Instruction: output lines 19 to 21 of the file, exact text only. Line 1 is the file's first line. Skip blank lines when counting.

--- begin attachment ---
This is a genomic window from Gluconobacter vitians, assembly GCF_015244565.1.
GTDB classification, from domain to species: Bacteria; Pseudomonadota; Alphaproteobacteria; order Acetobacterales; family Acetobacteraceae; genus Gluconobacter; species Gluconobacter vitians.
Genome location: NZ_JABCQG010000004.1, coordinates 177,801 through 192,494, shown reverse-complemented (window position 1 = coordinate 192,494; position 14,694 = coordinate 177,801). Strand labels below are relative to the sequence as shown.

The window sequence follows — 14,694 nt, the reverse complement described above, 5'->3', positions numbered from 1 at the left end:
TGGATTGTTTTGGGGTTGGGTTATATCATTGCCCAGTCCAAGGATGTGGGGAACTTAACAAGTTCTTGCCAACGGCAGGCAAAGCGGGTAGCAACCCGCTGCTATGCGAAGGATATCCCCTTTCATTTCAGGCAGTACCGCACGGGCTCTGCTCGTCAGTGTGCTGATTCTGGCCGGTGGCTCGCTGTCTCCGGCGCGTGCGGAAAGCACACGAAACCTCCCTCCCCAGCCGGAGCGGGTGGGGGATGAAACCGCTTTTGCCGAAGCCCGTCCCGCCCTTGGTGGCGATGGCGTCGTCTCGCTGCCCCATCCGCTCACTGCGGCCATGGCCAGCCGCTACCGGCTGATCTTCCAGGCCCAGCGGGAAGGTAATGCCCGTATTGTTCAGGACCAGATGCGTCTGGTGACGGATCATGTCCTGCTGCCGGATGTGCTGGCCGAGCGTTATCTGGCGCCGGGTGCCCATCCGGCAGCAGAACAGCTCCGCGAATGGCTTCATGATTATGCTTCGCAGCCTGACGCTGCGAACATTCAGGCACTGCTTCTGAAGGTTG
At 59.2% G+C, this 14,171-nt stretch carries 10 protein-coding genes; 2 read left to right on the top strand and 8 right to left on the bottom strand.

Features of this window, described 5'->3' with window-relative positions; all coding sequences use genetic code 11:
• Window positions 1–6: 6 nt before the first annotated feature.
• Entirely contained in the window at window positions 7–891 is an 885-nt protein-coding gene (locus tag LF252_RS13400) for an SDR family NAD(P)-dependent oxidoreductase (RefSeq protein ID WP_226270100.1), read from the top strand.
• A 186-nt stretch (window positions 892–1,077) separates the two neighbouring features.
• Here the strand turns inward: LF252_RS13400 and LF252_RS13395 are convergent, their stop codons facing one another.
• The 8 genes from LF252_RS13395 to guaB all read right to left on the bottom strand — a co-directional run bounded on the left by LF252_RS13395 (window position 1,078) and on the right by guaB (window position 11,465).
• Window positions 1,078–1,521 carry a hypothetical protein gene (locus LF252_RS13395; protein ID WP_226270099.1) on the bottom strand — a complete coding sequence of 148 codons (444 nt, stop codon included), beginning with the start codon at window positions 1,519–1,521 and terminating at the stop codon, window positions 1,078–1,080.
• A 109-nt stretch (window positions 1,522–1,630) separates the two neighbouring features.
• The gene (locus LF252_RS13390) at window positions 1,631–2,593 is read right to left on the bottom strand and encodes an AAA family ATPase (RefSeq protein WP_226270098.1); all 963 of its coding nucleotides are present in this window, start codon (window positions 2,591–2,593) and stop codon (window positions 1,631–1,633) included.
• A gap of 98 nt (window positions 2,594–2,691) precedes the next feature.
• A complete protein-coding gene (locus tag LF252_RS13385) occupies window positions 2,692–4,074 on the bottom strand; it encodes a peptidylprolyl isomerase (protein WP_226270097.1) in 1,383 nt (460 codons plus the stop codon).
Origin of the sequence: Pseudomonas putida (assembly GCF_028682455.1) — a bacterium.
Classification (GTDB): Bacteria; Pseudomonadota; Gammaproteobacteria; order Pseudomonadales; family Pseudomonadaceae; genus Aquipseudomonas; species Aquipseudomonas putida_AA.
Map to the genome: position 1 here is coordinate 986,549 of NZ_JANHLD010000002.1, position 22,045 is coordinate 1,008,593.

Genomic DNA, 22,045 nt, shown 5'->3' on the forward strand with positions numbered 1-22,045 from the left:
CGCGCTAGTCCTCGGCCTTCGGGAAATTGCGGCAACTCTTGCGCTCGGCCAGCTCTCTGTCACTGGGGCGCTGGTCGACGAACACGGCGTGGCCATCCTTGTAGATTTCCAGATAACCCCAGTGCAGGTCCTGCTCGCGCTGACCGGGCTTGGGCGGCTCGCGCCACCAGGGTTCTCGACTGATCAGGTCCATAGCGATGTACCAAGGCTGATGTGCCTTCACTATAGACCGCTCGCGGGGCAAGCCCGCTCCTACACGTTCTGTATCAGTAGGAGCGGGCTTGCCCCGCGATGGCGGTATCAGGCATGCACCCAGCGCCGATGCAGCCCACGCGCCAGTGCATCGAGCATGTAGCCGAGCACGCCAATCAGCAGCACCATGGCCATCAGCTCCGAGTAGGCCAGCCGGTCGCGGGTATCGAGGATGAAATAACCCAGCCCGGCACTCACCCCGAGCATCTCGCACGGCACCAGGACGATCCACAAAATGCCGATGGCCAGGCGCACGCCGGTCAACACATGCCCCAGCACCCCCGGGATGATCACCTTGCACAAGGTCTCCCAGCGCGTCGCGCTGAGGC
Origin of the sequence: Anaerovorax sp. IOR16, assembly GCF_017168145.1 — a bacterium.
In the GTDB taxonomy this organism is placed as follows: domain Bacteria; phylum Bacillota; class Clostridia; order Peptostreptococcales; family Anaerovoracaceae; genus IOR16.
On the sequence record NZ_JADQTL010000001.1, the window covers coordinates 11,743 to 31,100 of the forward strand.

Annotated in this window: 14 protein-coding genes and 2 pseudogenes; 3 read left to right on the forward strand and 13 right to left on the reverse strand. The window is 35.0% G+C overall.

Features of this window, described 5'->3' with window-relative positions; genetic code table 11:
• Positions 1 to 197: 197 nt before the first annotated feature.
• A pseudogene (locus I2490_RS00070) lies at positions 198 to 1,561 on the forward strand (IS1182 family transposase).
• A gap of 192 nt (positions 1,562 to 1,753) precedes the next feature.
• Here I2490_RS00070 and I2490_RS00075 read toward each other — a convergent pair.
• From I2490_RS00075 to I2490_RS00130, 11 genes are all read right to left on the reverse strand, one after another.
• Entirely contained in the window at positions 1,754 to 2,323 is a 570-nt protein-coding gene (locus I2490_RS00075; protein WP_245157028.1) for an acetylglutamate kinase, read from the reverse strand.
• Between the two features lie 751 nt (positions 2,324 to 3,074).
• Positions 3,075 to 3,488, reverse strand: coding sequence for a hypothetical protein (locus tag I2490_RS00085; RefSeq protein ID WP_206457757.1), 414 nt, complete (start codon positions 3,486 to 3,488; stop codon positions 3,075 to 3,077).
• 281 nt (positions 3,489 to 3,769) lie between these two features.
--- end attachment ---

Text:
Classification (GTDB): Bacteria; Pseudomonadota; Gammaproteobacteria; order Pseudomonadales; family Pseudomonadaceae; genus Aquipseudomonas; species Aquipseudomonas putida_AA.
Map to the genome: position 1 here is coordinate 986,549 of NZ_JANHLD010000002.1, position 22,045 is coordinate 1,008,593.

Genomic DNA, 22,045 nt, shown 5'->3' on the forward strand with positions numbered 1-22,045 from the left: